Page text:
In my work I like to concoct enigmatic narratives with an element of absurdity.  Drawing from landscape and figurative traditions of art history, folklore and mythology, I combine the banal and the imagined to create disarming compositions with a surreal aesthetic.  I am interested in ideas of the otherworldly and the unknown, and the inherent fear associated with encountering these. I draw upon my personal history as a British immigrant to Canada and reflect upon the conflation of cultural traditions and histories from my dual nationalities.

Things we Found at the Lake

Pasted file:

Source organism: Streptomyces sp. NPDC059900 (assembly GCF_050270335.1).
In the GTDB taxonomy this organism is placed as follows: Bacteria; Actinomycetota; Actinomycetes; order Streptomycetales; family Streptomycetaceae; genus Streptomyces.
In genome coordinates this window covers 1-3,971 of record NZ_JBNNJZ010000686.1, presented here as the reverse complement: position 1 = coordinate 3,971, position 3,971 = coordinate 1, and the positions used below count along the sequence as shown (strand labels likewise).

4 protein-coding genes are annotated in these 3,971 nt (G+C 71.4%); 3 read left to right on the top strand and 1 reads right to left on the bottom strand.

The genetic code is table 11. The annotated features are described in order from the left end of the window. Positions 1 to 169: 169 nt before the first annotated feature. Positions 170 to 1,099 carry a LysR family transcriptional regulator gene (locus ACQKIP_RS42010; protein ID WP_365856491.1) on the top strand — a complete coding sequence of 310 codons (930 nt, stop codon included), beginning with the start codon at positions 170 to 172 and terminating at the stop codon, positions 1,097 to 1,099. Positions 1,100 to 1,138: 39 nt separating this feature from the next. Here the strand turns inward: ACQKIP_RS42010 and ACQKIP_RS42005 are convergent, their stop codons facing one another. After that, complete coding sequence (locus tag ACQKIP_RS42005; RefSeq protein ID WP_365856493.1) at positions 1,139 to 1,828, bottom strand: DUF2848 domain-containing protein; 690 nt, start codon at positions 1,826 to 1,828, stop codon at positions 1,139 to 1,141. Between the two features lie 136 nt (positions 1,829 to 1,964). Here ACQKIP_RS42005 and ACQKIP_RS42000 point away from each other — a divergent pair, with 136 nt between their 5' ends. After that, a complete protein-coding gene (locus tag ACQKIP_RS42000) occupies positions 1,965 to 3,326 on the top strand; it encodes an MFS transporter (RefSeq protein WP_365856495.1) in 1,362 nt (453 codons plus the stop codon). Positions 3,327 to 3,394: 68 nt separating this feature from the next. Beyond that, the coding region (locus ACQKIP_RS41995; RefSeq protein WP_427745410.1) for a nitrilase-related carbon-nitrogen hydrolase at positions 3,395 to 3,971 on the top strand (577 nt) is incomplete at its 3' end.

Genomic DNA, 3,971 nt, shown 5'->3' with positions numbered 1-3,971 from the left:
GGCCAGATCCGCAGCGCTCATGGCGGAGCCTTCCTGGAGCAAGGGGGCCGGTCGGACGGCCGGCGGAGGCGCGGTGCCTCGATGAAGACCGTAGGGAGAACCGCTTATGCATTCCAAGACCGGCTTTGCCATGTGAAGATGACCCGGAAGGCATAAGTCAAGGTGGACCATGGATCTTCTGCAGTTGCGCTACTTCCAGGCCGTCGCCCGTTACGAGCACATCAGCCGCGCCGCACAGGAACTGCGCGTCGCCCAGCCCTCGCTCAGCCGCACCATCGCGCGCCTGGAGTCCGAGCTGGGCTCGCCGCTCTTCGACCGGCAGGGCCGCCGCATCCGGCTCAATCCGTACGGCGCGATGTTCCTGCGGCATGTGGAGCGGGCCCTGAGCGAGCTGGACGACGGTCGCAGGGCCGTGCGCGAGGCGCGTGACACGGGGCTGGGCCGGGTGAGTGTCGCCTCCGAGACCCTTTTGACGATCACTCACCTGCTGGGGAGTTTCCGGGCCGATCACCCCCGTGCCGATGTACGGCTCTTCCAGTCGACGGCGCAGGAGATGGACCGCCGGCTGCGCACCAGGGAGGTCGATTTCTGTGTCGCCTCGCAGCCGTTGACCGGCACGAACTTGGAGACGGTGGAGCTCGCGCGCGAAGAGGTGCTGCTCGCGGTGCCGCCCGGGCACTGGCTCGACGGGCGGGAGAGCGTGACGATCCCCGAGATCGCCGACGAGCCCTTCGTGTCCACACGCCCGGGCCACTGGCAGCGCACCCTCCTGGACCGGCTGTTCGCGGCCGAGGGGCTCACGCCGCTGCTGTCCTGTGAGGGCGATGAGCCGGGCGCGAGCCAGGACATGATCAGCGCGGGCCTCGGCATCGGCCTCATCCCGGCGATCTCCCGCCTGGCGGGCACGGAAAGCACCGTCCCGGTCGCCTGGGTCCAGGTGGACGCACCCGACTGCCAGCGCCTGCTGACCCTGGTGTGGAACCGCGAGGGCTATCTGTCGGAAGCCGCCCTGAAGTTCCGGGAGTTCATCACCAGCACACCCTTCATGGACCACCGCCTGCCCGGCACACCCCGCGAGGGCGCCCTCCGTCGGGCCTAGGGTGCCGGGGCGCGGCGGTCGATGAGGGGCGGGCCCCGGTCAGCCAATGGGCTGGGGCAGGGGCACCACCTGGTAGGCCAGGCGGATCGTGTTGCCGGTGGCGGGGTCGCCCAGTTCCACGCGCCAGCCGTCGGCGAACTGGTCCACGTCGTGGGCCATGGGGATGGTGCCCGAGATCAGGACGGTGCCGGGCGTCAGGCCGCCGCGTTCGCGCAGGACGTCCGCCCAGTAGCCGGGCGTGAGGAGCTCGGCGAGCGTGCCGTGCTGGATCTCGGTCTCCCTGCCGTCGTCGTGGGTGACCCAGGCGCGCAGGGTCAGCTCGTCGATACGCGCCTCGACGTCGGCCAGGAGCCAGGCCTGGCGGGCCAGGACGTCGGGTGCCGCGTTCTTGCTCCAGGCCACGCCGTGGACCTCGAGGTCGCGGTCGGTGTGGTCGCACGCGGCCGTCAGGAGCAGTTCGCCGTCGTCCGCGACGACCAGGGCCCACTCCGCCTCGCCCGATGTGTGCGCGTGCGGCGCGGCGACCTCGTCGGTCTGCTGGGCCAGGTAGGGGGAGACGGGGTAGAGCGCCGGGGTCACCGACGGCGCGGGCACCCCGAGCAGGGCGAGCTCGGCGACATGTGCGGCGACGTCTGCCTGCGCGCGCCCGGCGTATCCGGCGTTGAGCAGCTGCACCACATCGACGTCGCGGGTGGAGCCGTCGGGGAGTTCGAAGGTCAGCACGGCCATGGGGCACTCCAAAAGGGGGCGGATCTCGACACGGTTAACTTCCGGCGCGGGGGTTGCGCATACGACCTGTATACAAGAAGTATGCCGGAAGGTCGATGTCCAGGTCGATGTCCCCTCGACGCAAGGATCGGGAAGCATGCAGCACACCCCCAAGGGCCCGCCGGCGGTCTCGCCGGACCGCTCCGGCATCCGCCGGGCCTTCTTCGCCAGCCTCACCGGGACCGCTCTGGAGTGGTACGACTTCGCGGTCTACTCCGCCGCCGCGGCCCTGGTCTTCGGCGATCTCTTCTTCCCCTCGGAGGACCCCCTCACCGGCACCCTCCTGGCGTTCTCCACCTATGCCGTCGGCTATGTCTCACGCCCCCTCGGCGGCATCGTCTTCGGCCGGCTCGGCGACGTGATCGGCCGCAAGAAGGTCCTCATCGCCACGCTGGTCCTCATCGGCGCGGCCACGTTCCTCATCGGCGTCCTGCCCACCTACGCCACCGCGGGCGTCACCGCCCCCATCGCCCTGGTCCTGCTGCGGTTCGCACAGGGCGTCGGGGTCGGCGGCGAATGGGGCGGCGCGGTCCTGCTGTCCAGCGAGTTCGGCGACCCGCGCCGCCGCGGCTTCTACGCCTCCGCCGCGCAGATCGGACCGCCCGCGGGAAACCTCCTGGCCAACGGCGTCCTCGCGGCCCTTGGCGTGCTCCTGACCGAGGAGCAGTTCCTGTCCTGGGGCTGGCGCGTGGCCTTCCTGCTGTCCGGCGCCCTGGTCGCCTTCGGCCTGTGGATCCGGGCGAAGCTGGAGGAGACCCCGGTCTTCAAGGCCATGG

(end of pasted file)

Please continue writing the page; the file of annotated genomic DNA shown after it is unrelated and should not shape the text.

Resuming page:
This series takes as its starting point the traditional theme of bathers.  As a recent immigrant to Canada, I became intrigued by the summer pastime of swimming in lakes.  As a newcomer, I find myself between two cultures, looking back at my British cultural heritage and personal history from a distance with nostalgia and an altered perspective, whilst in a sense remaining an outsider in my adopted land.  Somewhat voyeuristically, I observe people engaging with the landscape or interacting with one another.  In some pieces the observed mundane activity and characters are combined with elements of fantasy including figures from British folklore rituals and history; the 'hobby horse' which often accompanies traditional Morris dancing troupes, Herne the Hunter with a stag's head, and the 'mummer' (masked figure) with animal head.  Bathers are passed in the water by groups of archetypal Canadian wildlife creatures - beavers, loons, or Canada Geese, swimming in perfect formation in an absurd manner.  It is an outsider's fantasy of Canadiana and Canadian wildlife.  Saturated, misplaced and synthetic colouring adds to the unreality, whilst the varied surface facture draws attention back to the material of paint on a substrate creating varying levels of illusion.  A string of dualities runs through the work: reality/fantasy, the mundane/the mythological, beauty/ugliness, Canadian/British, the known/the unknown, safe/sinister, observed/imagine, surface/illusion, and contemporary/historical.  Neither one nor the other.